A business valuation is one of the best tools you can use whether you are buying, selling or expanding. So, how can a business valuation help you? We tell you here.
This article is published by Modoras Accounting (VIC) Pty Ltd ACN 145 368 850
Why do a business valuation?
Whether you’re buying, selling, or just in the midst of getting business done, a business valuation can be a helpful tool when making decisions about your own business, or one you’re thinking about buying.
A business valuation is a way of measuring up the tangible and intangible assets of a business to come up with a realistic estimate of its value. These valuations are a little different to ones conducted on property and require the services of qualified professionals such as an accountant and business advisor to provide a comprehensive and accurate report.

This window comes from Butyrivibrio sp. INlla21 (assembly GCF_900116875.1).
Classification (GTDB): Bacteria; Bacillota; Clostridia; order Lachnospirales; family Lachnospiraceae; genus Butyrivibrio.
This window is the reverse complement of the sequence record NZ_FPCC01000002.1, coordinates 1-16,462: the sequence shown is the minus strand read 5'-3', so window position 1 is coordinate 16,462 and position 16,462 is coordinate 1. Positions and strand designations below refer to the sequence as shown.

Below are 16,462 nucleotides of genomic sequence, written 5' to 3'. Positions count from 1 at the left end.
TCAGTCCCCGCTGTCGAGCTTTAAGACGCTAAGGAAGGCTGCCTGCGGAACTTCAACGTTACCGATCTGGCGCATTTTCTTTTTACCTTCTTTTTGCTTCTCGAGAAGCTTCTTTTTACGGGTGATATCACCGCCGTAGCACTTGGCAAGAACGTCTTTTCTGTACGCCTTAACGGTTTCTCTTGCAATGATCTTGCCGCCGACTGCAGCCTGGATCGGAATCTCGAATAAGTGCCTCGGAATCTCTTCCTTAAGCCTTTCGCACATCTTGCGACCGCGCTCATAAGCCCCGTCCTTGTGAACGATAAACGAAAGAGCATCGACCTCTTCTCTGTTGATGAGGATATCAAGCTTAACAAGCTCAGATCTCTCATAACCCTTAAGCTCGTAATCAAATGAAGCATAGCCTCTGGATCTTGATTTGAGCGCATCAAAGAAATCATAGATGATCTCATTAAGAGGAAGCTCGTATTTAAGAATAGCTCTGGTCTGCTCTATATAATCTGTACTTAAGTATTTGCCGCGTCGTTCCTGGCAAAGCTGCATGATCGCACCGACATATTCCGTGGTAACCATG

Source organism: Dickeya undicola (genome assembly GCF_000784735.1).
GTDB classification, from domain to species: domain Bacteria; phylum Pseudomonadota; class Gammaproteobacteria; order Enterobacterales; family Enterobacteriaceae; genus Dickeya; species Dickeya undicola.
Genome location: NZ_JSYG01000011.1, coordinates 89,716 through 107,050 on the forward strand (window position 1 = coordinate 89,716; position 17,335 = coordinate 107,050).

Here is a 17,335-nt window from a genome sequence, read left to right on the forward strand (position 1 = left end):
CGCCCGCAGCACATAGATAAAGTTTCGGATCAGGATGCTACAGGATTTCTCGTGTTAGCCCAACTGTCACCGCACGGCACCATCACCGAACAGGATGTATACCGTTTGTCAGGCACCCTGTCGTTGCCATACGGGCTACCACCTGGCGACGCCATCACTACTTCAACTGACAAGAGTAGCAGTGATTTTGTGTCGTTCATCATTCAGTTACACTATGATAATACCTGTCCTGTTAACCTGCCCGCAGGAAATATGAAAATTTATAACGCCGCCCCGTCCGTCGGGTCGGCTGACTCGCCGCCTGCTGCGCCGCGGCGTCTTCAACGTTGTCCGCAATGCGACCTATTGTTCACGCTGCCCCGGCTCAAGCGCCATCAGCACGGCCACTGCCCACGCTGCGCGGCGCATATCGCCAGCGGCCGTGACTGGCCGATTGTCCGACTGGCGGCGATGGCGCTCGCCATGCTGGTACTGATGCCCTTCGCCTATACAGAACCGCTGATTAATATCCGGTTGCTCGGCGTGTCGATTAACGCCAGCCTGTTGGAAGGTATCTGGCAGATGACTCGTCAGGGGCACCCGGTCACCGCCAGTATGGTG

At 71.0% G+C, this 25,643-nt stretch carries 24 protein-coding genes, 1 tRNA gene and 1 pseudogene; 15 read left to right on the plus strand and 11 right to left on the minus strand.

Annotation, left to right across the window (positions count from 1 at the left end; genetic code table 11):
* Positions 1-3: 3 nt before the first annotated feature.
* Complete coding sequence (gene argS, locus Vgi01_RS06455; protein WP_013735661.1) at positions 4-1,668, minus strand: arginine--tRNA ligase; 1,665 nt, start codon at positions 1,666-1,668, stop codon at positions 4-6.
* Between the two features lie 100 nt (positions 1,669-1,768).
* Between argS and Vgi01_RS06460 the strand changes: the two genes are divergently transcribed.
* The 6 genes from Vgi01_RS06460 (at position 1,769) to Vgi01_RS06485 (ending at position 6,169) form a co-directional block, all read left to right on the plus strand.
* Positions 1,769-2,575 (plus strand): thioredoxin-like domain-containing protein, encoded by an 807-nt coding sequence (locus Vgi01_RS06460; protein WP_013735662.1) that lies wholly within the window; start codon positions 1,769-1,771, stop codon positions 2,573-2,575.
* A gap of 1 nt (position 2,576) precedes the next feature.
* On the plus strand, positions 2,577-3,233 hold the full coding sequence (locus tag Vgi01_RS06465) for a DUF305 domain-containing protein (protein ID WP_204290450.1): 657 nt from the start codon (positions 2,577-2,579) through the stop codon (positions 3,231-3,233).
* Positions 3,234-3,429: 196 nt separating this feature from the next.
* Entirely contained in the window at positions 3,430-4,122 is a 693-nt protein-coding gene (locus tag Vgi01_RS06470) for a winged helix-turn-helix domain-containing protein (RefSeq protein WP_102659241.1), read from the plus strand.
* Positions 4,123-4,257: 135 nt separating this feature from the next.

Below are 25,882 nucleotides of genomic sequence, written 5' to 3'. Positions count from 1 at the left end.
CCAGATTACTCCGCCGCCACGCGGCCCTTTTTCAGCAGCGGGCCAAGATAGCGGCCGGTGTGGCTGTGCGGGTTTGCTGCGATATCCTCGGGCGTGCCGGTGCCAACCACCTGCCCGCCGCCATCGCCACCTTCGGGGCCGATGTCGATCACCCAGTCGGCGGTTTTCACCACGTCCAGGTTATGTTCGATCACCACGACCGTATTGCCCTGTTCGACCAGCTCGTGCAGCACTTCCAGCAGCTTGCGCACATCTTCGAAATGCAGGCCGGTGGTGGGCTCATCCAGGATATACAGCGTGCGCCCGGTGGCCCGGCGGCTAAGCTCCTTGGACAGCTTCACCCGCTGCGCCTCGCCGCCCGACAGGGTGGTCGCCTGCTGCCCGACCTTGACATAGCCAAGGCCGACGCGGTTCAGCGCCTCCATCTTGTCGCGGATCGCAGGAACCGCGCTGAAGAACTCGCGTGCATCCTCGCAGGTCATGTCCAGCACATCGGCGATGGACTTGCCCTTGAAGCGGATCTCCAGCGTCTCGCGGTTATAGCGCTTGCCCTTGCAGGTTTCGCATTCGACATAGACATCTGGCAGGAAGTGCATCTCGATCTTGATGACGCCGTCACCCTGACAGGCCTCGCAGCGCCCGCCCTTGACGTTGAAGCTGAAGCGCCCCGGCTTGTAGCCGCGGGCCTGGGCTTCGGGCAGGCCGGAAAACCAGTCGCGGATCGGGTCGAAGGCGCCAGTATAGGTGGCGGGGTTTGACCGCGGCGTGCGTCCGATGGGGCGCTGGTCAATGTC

In your business life, there will be many times when you’ll need a valuation. Here’s a few of those situations and how a valuation can help.
Buying a business – Know you’re paying the right price
Think of a business valuation as an integral part of the due diligence you’ll undertake when considering a business purchase. It’s your opportunity to get an accurate view of what’s going on in the business and how that translates into the vendor’s asking price. Having an independent valuation puts you in the driver’s seat when it comes time for negotiation.
By letting an expert take a good look at the books, you’ll then have parameters around your expected rate of return and whether the business is a worthy investment. You’ll also receive specific industry insight to further assist your decision making.